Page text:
With the trade of Dylan Cease, and the move of Michael Kopech to the bullpen, one of my favorite former LAD prospects, Nick Nastini, is expected to be #5 in the CWS rotation this year. Even after the STB promises, Lance Lynn did not help the Dodgers over the finish line. 😜 However, the Dodgers still have Joe Kelly from that trade, and the Dodgers have multiple prospects rated higher than Nastrini. Don’t judge a trade in retrospect. It was a good trade at the time, and I wish Nick Nastrini all the luck in the world. Not so much Lance Lynn.


Not so much Lance Lynn.

LOL. I’m with you.

Last edited 3 months ago by OhioDodger

I found the Bruns, Nastrini draft one of the most exciting and interesting recent ones

Thomas Ernst

I am in agreement with Ohio Dodger on Lance Lynn


Braves sign Adam Duvall for 1 year/$3M. I have wondered why the Dodgers did not sign him.


A. Who would they move off of the roster? B. Where would they play him? He is 35. Their out fielders are all younger.


My wondering was before they signws Teoscar and Heyward.

Last edited 3 months ago by OhioDodger

Teoscar had a better year than Duvall did. They wanted Heyward because they wanted another lefty bat. Duvall hit’s RH, and they would be unbalanced.

Jeff Dominique

With Duvall signing, the “name” FA that are still available:

  • Blake Snell
  • Jordan Montgomery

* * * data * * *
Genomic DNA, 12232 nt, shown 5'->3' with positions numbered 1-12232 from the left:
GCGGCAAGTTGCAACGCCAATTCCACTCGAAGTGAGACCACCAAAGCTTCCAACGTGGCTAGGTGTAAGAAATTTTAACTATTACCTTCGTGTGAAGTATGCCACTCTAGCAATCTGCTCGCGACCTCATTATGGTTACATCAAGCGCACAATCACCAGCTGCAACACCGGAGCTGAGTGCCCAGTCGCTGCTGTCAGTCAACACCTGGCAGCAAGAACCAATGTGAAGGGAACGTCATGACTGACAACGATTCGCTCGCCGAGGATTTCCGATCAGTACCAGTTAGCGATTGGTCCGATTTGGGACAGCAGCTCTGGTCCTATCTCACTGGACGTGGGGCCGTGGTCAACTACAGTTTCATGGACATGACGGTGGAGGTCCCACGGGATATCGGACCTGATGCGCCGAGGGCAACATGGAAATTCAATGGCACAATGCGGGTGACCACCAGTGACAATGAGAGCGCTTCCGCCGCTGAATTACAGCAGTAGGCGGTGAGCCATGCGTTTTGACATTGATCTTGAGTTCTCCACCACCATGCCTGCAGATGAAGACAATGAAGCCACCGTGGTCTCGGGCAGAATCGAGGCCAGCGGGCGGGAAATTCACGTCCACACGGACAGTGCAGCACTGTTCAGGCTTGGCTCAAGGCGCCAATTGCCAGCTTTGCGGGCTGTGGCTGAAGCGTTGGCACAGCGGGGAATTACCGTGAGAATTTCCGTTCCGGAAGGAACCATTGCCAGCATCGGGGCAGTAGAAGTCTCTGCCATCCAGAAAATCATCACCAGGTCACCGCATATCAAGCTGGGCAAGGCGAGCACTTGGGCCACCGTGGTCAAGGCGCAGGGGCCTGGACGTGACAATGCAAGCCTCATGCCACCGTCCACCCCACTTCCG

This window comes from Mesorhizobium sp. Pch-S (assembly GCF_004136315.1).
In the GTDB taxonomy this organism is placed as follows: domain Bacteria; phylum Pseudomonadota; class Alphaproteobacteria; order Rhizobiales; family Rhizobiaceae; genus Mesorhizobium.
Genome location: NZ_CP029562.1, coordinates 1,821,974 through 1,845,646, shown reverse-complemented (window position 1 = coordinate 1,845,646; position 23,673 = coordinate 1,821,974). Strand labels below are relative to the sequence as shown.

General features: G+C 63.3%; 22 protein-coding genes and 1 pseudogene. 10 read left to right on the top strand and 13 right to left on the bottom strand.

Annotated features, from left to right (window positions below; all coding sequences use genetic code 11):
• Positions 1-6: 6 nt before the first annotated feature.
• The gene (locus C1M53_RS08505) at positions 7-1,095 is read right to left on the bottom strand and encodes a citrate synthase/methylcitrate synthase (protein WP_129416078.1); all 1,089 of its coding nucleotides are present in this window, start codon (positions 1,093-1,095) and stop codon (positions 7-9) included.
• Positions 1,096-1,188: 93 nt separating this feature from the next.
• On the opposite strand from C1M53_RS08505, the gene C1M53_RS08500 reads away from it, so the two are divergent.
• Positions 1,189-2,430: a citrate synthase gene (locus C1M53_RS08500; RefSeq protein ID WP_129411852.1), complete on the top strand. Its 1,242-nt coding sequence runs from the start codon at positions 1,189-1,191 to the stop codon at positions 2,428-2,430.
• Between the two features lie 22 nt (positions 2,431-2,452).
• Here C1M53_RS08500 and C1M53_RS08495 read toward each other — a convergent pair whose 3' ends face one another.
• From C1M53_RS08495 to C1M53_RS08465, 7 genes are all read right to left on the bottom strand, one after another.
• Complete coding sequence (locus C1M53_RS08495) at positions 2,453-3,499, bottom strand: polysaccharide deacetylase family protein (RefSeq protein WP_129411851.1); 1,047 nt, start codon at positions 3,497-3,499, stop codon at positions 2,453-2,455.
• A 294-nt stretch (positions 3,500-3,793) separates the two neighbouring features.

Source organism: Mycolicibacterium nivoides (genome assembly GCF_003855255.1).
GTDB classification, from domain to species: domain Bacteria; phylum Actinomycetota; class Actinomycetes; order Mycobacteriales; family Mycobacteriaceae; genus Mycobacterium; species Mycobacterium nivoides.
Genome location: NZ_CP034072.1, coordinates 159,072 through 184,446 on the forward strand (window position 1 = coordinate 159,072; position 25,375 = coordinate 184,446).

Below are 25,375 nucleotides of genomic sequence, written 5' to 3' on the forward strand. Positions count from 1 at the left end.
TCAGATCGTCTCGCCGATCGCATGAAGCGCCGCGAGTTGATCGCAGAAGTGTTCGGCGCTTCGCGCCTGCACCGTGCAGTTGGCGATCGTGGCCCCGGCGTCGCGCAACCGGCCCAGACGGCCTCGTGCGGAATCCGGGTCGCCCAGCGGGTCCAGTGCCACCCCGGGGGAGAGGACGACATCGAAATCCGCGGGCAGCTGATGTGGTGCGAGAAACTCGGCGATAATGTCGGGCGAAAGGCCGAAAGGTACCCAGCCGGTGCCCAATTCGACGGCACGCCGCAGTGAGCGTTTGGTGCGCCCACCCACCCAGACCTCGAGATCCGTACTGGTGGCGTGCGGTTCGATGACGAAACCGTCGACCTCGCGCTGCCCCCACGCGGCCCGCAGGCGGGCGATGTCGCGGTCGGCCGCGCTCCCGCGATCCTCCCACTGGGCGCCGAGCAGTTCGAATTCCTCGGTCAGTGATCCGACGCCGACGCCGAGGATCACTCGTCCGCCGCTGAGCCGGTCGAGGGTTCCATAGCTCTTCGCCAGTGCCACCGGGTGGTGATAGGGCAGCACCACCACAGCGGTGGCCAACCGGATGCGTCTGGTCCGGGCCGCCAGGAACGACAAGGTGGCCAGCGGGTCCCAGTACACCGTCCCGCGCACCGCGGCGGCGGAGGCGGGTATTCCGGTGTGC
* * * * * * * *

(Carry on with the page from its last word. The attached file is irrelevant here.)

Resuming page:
• JD Martinez
  • Mike Clevinger
  • Michael Lorenzen
  • Brandon Belt
  • Tommy Pham
  • Michael A. Taylor

I think Atlanta got a bargain on Duvall.


Mystery solved:

Jeff Dominique

I can absolutely honestly say I had no desire to learn who his wife was.



Dan in Pasadena

Minor interest before but now that we know she was a pro athlete surely someone beside me is marveling at the “gene pool jackpot winner” their child/children may be. I hope I live long enough to see how that turns out!


Very Don Drysdale/ Ann Meyers.
Don could have been a DH/pitcher.


Newcombe could have too.




Maybe Greinke too.


I got to see Buehler throwing to live hitters yesterday before the game. He looked real good, I’m pretty sure if they weren’t trying to limit his innings he could start a game when the season starts.


The only player I saw sign an autograph, while I was at CBR, was Glasnow. It was hard to get very close to the players
Rick Hunneycutt was there watching Buehler, after Buehler was done throwing, a father started up a conversation with Rick, then told him his son wanted to pitch, and did Rick have any advice. He talked to the boy a little bit, signed a ball then took a picture with the boy and his father.
what a classy man, I knew he was a good guy from reading, and hearing stories about him, but to see it in person was something else. All sports need more Rick Hunneycutts.


I went there once when I lived in Phoenix. Hard to get to the players when they were on the backfields. There is a lot of security. I got autographs pre- and post-game down by the dugouts after the game. Rick Monday’s, I got when I was walking on the concourse after the game and met him there. Getting close to the stars of the team was almost impossible. I loved Honeycutt when he was the pitching coach.


I felt that way too. But it is almost like making a big trade at the deadline. They are saying now he will be ready by May. With Kersh due to be ready to pitch after the All-Star game. Cole to try non-surgical treatments for his elbow.

Make mine Blue

they are wasting time on non-surgical approach. They’ll eventually say that he needs surgery. BAnk on it.